Psychedelic drug triggers growth of new brain cells in mice
Written by James Kingsland on November 17, 2020 — Fact checked by Rita Ponce, Ph.D.
Research in mice has found that N,N-dimethyltryptamine (DMT), one of the active ingredients of the psychedelic tea ayahuasca, can spark the creation of new nerve cells and improve spatial learning and performance in memory tasks.
Share on PinterestAyahuasca is made from the leaves of Psychotria viridis.
Image credit: Alison Wright/Getty Images
The scientists behind the new study speculate that the drug could serve to treat neurodegenerative disorders, such as Alzheimer’s disease and Parkinson’s disease.
Neurodegenerative diseases involve the progressive loss of nerve cells in affected parts of the brain or, in some cases, in other locations of the nervous system. One way to reverse the damage might be to restore the capacity to produce new nerve cells, which is known as neurogenesis.
The generation of most nerve cells in the human body takes place before birth. However, some studies suggest that the creation of new neurons is possible in adulthood, though other researchers have disputed the findings.
Ayahuasca, a tea that shamans in several South American countries use for ritual and healing purposes, is emerging as a surprising potential source of drugs that could stimulate neurogenesis.
Preliminary studies have shown that the psychedelic brew has antidepressant properties. Its newly reported potential ability to promote the growth of new nerves in the brain may partly explain these effects.
Ayahuasca is made from the leaves of Psychotria viridis, a shrub that contains DMT, and the stem of Banisteriopsis caapi, a vine that contains chemicals called beta-carbolines. These chemicals prevent the breakdown of DMT in the gut.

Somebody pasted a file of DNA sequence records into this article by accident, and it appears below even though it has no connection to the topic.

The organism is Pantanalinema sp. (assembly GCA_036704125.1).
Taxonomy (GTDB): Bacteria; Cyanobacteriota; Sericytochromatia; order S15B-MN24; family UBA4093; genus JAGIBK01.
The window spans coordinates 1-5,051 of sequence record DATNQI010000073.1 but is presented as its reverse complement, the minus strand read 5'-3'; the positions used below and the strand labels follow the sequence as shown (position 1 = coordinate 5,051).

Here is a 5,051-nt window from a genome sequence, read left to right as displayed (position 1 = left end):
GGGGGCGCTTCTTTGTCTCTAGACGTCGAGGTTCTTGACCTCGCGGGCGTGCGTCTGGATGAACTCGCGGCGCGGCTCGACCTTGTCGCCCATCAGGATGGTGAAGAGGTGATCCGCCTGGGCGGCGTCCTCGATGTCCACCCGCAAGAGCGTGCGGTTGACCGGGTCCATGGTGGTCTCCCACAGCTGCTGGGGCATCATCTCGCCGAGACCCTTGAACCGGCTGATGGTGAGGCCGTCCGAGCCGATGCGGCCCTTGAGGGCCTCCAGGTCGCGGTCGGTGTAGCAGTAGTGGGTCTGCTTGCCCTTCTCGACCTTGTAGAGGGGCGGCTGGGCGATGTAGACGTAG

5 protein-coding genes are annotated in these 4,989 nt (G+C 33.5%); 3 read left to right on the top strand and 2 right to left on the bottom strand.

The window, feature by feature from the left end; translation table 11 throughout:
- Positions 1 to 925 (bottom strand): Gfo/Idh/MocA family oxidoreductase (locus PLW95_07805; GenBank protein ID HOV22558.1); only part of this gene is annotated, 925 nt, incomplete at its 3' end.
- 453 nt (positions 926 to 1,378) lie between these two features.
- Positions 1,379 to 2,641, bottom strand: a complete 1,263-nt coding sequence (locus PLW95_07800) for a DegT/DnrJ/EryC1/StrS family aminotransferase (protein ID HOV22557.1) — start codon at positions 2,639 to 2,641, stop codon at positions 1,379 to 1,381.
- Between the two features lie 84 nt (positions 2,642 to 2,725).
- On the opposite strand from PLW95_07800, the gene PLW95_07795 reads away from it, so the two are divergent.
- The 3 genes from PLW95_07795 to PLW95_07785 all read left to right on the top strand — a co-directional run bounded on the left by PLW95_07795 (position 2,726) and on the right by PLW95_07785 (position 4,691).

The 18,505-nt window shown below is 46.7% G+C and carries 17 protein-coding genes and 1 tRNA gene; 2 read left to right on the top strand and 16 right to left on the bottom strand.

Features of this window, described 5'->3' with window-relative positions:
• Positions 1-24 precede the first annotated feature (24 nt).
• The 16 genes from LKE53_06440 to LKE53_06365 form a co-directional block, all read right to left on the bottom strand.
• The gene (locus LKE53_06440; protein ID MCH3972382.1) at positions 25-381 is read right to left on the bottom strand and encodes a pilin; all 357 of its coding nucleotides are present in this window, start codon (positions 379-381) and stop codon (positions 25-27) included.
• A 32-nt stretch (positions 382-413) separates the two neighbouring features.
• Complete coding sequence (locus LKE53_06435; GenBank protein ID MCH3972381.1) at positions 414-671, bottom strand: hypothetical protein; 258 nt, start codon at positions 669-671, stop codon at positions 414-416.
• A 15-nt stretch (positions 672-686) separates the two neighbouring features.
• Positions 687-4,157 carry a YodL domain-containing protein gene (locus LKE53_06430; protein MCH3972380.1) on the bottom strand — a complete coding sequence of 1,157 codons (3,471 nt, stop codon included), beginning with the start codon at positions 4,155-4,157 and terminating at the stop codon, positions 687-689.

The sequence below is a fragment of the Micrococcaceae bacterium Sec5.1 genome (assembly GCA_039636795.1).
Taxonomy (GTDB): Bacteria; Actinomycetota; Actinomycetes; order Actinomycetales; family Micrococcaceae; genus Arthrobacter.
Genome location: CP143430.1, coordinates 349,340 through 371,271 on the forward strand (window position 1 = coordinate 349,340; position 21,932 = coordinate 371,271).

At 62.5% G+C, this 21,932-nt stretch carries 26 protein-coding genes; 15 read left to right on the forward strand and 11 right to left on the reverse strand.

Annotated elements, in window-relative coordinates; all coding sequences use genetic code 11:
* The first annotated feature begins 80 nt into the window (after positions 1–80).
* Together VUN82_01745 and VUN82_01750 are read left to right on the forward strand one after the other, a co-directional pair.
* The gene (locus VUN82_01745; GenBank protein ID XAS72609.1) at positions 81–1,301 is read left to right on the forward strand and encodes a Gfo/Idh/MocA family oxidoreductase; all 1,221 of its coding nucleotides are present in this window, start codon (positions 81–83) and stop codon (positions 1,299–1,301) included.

Researchers at the Instituto de Investigaciones Biomédicas and the Network Center for Biomedical Research in Neurodegenerative Diseases, both in Madrid, recently led a study that found that the beta-carbolines in ayahuasca stimulate neurogenesis in mouse cell cultures.
They have now discovered that DMT also stimulates neurogenesis in mice. In addition, it improves their performance in tests of spatial learning and memory.
Together, the findings suggest that DMT increases “plasticity,” which is the ability of the brain to rewire in order to learn new things.
“This capacity to modulate brain plasticity suggests that it has great therapeutic potential for a wide range of psychiatric and neurological disorders, including neurodegenerative diseases,” says José Ángel Morales, who led the research.
“The challenge is to activate our dormant capacity to form neurons and thus replace the neurons that die as a result of the disease,” Morales adds. “This study shows that DMT is capable of activating neural stem cells and forming new neurons.”
Stem cells are precursor cells that can turn into a variety of different specialized cells, as the body requires.
In cell cultures, DMT stimulated stem cells to differentiate into three types of cells from the nervous system: neurons, astrocytes, and oligodendrocytes. In a potential treatment, all three cells would be necessary to rebuild circuitry in the brain.
The study appears in the journal Translational Psychiatry.